- The Pilgrim’s Progress – Revelation Media has created and released an entertaining and gripping version of John Bunyan’s classic. Bunyan’s book is second only to the Bible in popularity, using allegory to present the gospel message and the journey of a disciple’s life. We watched it with our 8-year-old and it produced very good conversations about spiritual realities. The portrayal of characters can be a bit frightening to smaller children. Click on this link and you can watch for free: https://www.revelationmedia.com/watchpilgrims/RM11280/
- That Thing You Do – Tom Hanks and Liv Tyler star in a very clean and entertaining story of a one-hit-wonder band in the 1960s. It reminds us that fame and human applause is fleeting. On the entertainment side, it has quickly become a favorite of my oldest son.
- Hoosiers – The NBA is on hold indefinitely and the NCAA tournament was canceled, so where are you going to get your basketball fix? Gene Hackman stars in an underdog movie that is based on a true story of rural, Indiana High School Team. If you have a son or daughter that only likes to shoot or do the things that get the glory, then this is a great story that reminds us that fundamentals and discipline are critical to success. That is what I tried to tell my sons, anyway.
- Greater; The Brandon Bulsworth Story (Netflix) – I don’t like the Arkansas Razorbacks but I really like this movie. This film tells the story of a small-town Arkansas football player with a difficult home-life, who dreamed of playing for the Razorbacks. Overcoming a number of obstacles, including college teammates who belittle his faith in Jesus, he not only makes the team as a walk-on, but he excels and eventually gets drafted by the Indianapolis Colts. While the football side is a great story, his greatest impact is the legacy of his faith in Jesus Christ.
- A Hidden Life – Based on a true story of an Austrian peasant farmer who refused to declare loyalty to Hitler during WWII. It portrays unwavering faith that keeps him loyal to his convictions, his wife, and his children as he faces the threat of execution. This movie is almost three hours long and is rated PG-13. It comes highly recommended as a film that has flown under the pop-culture radar. Trailer: https://youtu.be/qJXmdY4lVR0
- Free Solo – This a documentary about Alex Honnold and his journey to be the first to solo climb Yosemite’s El Capitan. It is PG-13 for strong language.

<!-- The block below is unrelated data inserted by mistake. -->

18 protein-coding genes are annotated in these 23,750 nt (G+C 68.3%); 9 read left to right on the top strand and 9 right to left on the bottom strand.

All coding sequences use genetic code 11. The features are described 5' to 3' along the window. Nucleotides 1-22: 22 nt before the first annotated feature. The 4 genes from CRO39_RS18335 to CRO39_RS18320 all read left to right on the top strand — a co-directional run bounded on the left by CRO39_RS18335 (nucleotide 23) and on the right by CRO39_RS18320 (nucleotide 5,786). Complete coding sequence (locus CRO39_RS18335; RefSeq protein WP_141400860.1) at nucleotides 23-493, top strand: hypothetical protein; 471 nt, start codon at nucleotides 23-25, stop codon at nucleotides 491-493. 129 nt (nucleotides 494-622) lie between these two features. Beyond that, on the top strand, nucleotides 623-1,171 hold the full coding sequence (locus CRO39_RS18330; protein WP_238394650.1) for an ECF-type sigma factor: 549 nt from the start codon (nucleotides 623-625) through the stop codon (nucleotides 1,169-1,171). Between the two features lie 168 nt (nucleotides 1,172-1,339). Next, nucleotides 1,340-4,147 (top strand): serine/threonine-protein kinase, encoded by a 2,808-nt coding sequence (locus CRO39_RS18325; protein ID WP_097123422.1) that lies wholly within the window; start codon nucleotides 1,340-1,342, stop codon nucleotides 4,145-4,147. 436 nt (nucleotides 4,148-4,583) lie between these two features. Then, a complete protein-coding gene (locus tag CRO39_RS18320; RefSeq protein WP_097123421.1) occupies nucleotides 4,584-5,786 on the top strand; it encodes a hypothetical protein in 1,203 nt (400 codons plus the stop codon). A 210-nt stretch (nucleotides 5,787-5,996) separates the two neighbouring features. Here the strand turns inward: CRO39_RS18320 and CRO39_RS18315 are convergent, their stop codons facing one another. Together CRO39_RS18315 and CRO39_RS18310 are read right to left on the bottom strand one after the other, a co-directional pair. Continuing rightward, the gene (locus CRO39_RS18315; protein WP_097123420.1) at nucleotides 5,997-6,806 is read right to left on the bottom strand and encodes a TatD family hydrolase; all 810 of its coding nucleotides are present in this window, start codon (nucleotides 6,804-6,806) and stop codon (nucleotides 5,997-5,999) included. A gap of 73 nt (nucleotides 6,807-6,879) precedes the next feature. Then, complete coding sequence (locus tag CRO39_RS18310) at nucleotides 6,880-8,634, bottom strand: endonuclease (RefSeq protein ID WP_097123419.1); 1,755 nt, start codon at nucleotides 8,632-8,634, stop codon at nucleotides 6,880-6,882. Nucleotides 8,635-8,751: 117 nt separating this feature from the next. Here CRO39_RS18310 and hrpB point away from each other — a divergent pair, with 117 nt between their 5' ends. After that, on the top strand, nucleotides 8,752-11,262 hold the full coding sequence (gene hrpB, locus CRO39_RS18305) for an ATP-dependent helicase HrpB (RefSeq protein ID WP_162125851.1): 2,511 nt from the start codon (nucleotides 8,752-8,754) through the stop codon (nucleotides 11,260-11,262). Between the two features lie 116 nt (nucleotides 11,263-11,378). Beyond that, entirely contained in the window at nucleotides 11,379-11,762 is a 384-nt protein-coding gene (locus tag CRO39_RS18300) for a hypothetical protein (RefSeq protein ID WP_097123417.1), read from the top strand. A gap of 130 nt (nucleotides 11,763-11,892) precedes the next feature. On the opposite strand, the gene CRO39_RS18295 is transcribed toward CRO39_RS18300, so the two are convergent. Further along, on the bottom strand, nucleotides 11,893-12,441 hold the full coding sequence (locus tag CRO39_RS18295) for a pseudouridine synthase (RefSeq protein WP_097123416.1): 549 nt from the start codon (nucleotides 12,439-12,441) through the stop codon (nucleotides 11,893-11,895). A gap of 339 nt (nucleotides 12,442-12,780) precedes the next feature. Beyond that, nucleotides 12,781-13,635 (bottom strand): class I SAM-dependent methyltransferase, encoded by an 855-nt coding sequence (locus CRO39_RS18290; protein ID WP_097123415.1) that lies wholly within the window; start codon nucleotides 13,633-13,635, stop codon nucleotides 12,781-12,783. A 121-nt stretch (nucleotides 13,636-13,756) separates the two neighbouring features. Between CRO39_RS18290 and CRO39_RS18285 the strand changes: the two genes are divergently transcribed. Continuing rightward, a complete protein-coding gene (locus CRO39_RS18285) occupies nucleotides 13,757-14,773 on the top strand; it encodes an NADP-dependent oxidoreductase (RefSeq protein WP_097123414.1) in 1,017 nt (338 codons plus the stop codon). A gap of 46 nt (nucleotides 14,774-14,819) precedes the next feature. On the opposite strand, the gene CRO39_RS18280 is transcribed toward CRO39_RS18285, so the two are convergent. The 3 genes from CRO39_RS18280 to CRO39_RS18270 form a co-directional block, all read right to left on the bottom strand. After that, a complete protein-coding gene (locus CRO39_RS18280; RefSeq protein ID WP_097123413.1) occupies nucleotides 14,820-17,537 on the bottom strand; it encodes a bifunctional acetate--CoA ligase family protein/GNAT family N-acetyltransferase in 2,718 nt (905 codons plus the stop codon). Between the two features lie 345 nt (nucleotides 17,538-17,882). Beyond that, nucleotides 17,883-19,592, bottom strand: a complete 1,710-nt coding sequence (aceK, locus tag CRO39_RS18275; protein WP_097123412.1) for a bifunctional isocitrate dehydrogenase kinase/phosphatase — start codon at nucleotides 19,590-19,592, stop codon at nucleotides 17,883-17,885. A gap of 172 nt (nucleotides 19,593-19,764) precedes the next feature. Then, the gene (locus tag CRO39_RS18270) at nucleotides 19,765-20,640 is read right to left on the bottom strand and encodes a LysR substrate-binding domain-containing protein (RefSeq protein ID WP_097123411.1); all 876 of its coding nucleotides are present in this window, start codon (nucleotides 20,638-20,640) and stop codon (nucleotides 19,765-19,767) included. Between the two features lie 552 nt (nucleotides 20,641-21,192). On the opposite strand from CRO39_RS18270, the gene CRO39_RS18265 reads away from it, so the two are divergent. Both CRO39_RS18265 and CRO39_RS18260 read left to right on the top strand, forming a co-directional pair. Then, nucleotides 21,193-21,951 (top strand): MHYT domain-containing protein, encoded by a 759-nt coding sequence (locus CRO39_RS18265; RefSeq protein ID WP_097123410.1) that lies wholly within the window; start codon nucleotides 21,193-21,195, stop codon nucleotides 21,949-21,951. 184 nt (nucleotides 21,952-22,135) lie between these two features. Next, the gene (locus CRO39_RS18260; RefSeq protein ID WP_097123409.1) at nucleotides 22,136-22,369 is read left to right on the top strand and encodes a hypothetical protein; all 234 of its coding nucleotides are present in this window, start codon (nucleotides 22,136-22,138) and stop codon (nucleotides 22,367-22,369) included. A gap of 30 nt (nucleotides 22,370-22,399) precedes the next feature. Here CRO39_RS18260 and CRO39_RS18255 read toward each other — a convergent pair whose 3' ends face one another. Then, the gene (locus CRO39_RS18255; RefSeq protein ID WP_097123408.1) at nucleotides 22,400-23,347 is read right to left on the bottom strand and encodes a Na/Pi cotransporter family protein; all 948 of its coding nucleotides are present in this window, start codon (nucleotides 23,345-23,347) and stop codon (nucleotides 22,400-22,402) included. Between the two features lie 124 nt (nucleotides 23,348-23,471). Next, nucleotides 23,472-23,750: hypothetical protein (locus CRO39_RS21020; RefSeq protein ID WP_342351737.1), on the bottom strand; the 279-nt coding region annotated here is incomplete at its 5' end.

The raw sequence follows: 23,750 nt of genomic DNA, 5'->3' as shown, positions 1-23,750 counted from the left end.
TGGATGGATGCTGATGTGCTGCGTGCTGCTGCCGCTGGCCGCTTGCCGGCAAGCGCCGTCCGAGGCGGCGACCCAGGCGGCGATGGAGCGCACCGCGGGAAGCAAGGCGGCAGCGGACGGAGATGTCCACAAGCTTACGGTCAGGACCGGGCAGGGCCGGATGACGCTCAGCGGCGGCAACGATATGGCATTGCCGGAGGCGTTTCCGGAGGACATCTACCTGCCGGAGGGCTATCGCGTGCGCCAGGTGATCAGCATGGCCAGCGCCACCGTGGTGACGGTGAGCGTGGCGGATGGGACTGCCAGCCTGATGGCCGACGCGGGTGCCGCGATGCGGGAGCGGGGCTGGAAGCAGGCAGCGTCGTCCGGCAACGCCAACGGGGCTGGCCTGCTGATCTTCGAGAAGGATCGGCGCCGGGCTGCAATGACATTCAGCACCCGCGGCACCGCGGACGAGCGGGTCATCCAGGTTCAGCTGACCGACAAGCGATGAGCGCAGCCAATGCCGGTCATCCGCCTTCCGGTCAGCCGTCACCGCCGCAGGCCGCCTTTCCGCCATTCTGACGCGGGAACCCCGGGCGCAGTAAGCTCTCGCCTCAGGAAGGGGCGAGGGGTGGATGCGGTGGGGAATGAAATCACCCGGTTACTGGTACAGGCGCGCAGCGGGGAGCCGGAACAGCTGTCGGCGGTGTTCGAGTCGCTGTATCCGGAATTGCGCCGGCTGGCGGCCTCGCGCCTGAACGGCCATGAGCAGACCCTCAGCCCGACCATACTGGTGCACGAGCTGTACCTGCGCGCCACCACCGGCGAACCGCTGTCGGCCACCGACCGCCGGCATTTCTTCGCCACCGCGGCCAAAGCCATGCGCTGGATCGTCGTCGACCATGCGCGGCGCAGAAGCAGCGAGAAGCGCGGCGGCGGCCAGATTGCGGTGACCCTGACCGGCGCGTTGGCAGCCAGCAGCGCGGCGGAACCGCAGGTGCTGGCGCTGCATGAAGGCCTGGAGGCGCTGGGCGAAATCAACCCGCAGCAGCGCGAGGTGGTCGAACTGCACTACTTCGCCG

Do you have any suggestions the provoke the imagination and teach good life-lessons? I would like to see your suggestions.
Some say we are in the midst of an unprecedented crisis. For many, the crisis is real. There has been a loss of employment. There has been isolation and loneliness. There has been illness and death. There is uncertainty. There is fear.
But there are also good things happening. There is service happening. There is courage. There is giving. There is love. There is sacrifice. There are many reasons for encouragement. I want to encourage you by sharing some acts and attitudes that have encouraged me.
- I was exchanging texts with a church member today who was checking on me, and I asked him if his family had contacted those below and above him in the membership directory. He said they had, but they were going to start contacting more. His initiative to do more than asked edified me.
- I was speaking with some of our senior adults by phone, and a sister told me that they are not fearful of what might happen. She said they go to bed every night knowing that God is in control, and the most important thing in life is taken care of in Christ Jesus. She rhetorically asked, “Why should we fear?”
- Our children’s director from church called and spoke to our daughter this morning. She didn’t have to do that, but listening more than she was able to talk, she took the time to care about a 7-year-old and her 7-year-old concerns. She also asked her about her favorite Bible verse. During the conversation, I heard out daughter say, “I really want to be able to go to Wednesday Night and Sunday Church again.” I thank God that an adult took time to care about a child and I was encouraged my daughter likes to gather with our local church.
- I have been encouraged by several who have offered to serve others, and give money and food to those who are in need.
- Our staff has been eager to adjust to the circumstances, taking on new responsibilities to serve our faith family. They have excelled at thinking of ways they can be innovative.
There are other examples that I have seen in the past several weeks that escape me now, and God knows them all.
How have you been encouraged by others? What are you doing to be an encouragement to others during these trying, uncertain, and even fearful times?
Pray for wisdom and strength to be an encouragement to someone in Christ. A crisis is an opportunity to make a difference and encourage someone who is in need.